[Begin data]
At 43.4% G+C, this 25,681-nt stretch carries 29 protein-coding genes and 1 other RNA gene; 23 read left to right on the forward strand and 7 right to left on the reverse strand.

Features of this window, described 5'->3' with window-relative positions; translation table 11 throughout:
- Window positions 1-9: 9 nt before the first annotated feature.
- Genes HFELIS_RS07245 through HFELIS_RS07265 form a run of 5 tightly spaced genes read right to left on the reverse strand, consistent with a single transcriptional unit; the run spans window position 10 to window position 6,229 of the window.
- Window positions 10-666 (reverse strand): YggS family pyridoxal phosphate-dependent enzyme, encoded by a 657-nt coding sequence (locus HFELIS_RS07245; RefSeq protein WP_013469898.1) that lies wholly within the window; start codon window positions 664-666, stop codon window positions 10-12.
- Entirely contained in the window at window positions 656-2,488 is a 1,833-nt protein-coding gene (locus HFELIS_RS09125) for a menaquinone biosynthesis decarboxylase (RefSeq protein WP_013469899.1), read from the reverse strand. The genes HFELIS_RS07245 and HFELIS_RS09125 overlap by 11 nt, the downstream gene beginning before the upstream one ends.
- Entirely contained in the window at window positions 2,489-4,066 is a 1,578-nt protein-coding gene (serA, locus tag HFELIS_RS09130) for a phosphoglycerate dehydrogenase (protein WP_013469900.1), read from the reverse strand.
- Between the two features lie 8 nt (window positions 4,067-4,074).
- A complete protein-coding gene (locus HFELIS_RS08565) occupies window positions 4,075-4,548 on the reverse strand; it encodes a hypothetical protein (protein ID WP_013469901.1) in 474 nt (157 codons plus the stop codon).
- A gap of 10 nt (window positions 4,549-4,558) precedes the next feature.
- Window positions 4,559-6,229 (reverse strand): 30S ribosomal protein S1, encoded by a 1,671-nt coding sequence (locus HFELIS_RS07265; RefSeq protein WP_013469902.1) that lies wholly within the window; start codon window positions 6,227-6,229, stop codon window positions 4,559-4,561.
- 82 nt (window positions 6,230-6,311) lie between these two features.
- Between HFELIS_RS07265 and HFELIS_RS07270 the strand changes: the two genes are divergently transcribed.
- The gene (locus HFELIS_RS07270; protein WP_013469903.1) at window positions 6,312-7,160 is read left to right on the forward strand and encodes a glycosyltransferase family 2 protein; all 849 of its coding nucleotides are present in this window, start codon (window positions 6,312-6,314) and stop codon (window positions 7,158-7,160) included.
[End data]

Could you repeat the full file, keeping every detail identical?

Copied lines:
At 43.4% G+C, this 25,681-nt stretch carries 29 protein-coding genes and 1 other RNA gene; 23 read left to right on the forward strand and 7 right to left on the reverse strand.

Features of this window, described 5'->3' with window-relative positions; translation table 11 throughout:
- Window positions 1-9: 9 nt before the first annotated feature.
- Genes HFELIS_RS07245 through HFELIS_RS07265 form a run of 5 tightly spaced genes read right to left on the reverse strand, consistent with a single transcriptional unit; the run spans window position 10 to window position 6,229 of the window.
- Window positions 10-666 (reverse strand): YggS family pyridoxal phosphate-dependent enzyme, encoded by a 657-nt coding sequence (locus HFELIS_RS07245; RefSeq protein WP_013469898.1) that lies wholly within the window; start codon window positions 664-666, stop codon window positions 10-12.
- Entirely contained in the window at window positions 656-2,488 is a 1,833-nt protein-coding gene (locus HFELIS_RS09125) for a menaquinone biosynthesis decarboxylase (RefSeq protein WP_013469899.1), read from the reverse strand. The genes HFELIS_RS07245 and HFELIS_RS09125 overlap by 11 nt, the downstream gene beginning before the upstream one ends.
- Entirely contained in the window at window positions 2,489-4,066 is a 1,578-nt protein-coding gene (serA, locus tag HFELIS_RS09130) for a phosphoglycerate dehydrogenase (protein WP_013469900.1), read from the reverse strand.
- Between the two features lie 8 nt (window positions 4,067-4,074).
- A complete protein-coding gene (locus HFELIS_RS08565) occupies window positions 4,075-4,548 on the reverse strand; it encodes a hypothetical protein (protein ID WP_013469901.1) in 474 nt (157 codons plus the stop codon).
- A gap of 10 nt (window positions 4,549-4,558) precedes the next feature.
- Window positions 4,559-6,229 (reverse strand): 30S ribosomal protein S1, encoded by a 1,671-nt coding sequence (locus HFELIS_RS07265; RefSeq protein WP_013469902.1) that lies wholly within the window; start codon window positions 6,227-6,229, stop codon window positions 4,559-4,561.
- 82 nt (window positions 6,230-6,311) lie between these two features.
- Between HFELIS_RS07265 and HFELIS_RS07270 the strand changes: the two genes are divergently transcribed.
- The gene (locus HFELIS_RS07270; protein WP_013469903.1) at window positions 6,312-7,160 is read left to right on the forward strand and encodes a glycosyltransferase family 2 protein; all 849 of its coding nucleotides are present in this window, start codon (window positions 6,312-6,314) and stop codon (window positions 7,158-7,160) included.